December 1, 1928 Habeas Corpus Short Sound (music and synchronized sound effects only)[26]
December 29, 1928 We Faw Down Short Sound (music and synchronized sound effects only)[27]
January 26, 1929 Liberty Short Sound (music and synchronized sound effects only)[28]
February 23, 1929 Wrong Again Short Sound (music and synchronized sound effects only)[29]
March 23, 1929 That's My Wife Short Sound (music and synchronized sound effects only)[30]
April 29, 1929 Big Business Short Silent[31]
Added to the National Film Registry in 1992.[13]
May 4, 1929 Unaccustomed As We Are Short Sound (all-talking)[32]
May 28, 1929 Double Whoopee Short Silent[33]
June 1, 1929 Berth Marks Short Sound (all-talking)[34]
June 29, 1929 Men O' War Short Sound (all-talking)[35]
August 10, 1929 Perfect Day Short Sound (all-talking)[36]
September 21, 1929 They Go Boom Short Sound (all-talking)[37]
October 19, 1929 Bacon Grabbers Short Sound (music and synchronized sound effects only)[38]
November 16, 1929 The Hoose-Gow Short Sound (all-talking)[39]
November 29, 1929 The Hollywood Revue of 1929 Feature Sound (all-talking)[40]
All-star revue produced by Metro-Goldwyn-Mayer[41]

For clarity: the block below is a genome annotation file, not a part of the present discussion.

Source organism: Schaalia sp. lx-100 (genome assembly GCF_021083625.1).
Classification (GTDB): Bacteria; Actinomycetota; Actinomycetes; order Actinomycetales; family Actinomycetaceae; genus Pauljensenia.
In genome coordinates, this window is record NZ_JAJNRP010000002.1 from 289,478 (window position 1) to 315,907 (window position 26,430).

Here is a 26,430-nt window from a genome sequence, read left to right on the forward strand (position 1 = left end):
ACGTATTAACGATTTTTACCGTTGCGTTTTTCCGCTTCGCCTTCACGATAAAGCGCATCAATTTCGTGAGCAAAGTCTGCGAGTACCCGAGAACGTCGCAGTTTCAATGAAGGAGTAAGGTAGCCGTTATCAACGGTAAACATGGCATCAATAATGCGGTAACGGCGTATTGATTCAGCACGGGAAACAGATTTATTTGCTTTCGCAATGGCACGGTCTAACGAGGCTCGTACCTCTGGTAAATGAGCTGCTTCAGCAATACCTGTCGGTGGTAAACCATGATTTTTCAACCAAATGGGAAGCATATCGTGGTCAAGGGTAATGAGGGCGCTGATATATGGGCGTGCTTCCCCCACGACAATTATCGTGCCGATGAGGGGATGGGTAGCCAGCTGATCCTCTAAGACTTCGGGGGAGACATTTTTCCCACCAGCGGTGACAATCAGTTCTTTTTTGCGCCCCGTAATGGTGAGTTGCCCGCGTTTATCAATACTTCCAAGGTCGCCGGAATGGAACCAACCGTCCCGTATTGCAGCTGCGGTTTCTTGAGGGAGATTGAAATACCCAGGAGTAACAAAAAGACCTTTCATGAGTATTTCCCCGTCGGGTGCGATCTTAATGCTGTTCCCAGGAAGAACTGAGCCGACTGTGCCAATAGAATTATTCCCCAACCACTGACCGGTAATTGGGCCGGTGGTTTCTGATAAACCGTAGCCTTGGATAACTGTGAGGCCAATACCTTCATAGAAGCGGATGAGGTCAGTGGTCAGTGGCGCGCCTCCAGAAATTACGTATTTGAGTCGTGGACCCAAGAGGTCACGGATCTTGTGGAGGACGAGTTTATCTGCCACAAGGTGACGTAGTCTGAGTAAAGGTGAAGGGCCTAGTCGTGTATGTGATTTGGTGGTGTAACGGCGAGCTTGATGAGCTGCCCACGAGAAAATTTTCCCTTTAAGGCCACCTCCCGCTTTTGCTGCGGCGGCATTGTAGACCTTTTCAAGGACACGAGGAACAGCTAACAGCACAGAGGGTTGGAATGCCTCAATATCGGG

Nominated—Academy Award for Best Picture[42]
December 14, 1929 Angora Love Short Sound (music and synchronized sound effects only)[43]
January 4, 1930 Night Owls Short
January 21, 1930 The Rogue Song Feature Operetta film produced by Metro-Goldwyn-Mayer with Laurel and Hardy in supporting roles
Filmed in Technicolor
Partly lost film[44]
February 8, 1930 Blotto Short Three reels[45]
March 22, 1930 Brats Short
April 26, 1930 Below Zero Short
May 31, 1930 Hog Wild Short
September 6, 1930 The Laurel-Hardy Murder Case Short Three reels[46]
November 29, 1930 Another Fine Mess Short Three reels[47]
February 7, 1931 Be Big! Short Three reels[48]
February 21, 1931 Chickens Come Home Short Three reels[49]
April 1, 1931 The Stolen Jools Short Presented by National Variety Artists and released by Paramount
Cameo appearances by Laurel and Hardy[50]
April 4, 1931 Laughing Gravy Short
May 16, 1931 Our Wife Short
August 15, 1931 Pardon Us Feature
September 19, 1931 Come Clean Short
October 31, 1931 One Good Turn Short
December 12, 1931 Beau Hunks Short Four reels[51]
December 26, 1931 On the Loose Short Stars ZaSu Pitts and Thelma Todd
Cameo appearances by Laurel and Hardy[52]
January 23, 1932 Helpmates Short
March 5, 1932 Any Old Port! Short
April 16, 1932 The Music Box Short Three reels[53]
Academy Award for Best Live Action Short Film[54]